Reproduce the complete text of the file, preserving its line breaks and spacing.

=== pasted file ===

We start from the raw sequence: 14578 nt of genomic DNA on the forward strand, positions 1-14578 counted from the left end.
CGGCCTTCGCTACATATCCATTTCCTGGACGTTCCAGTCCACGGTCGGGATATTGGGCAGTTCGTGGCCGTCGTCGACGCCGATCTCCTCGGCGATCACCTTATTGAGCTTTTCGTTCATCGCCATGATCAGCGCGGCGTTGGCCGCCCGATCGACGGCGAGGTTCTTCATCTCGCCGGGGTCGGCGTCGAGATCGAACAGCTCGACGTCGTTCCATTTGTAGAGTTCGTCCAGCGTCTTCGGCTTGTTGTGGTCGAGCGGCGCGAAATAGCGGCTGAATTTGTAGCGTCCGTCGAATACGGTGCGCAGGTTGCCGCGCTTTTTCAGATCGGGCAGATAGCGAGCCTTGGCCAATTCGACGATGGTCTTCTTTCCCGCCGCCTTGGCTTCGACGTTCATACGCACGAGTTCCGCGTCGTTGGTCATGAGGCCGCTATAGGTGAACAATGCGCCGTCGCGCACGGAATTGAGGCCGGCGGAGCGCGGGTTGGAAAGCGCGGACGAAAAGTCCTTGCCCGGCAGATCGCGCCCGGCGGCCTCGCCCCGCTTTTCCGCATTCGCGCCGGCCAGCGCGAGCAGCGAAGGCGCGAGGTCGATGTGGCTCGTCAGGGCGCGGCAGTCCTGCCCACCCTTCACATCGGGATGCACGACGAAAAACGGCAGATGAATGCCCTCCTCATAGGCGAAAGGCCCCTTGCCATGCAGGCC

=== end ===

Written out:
We start from the raw sequence: 14578 nt of genomic DNA on the forward strand, positions 1-14578 counted from the left end.
CGGCCTTCGCTACATATCCATTTCCTGGACGTTCCAGTCCACGGTCGGGATATTGGGCAGTTCGTGGCCGTCGTCGACGCCGATCTCCTCGGCGATCACCTTATTGAGCTTTTCGTTCATCGCCATGATCAGCGCGGCGTTGGCCGCCCGATCGACGGCGAGGTTCTTCATCTCGCCGGGGTCGGCGTCGAGATCGAACAGCTCGACGTCGTTCCATTTGTAGAGTTCGTCCAGCGTCTTCGGCTTGTTGTGGTCGAGCGGCGCGAAATAGCGGCTGAATTTGTAGCGTCCGTCGAATACGGTGCGCAGGTTGCCGCGCTTTTTCAGATCGGGCAGATAGCGAGCCTTGGCCAATTCGACGATGGTCTTCTTTCCCGCCGCCTTGGCTTCGACGTTCATACGCACGAGTTCCGCGTCGTTGGTCATGAGGCCGCTATAGGTGAACAATGCGCCGTCGCGCACGGAATTGAGGCCGGCGGAGCGCGGGTTGGAAAGCGCGGACGAAAAGTCCTTGCCCGGCAGATCGCGCCCGGCGGCCTCGCCCCGCTTTTCCGCATTCGCGCCGGCCAGCGCGAGCAGCGAAGGCGCGAGGTCGATGTGGCTCGTCAGGGCGCGGCAGTCCTGCCCACCCTTCACATCGGGATGCACGACGAAAAACGGCAGATGAATGCCCTCCTCATAGGCGAAAGGCCCCTTGCCATGCAGGCC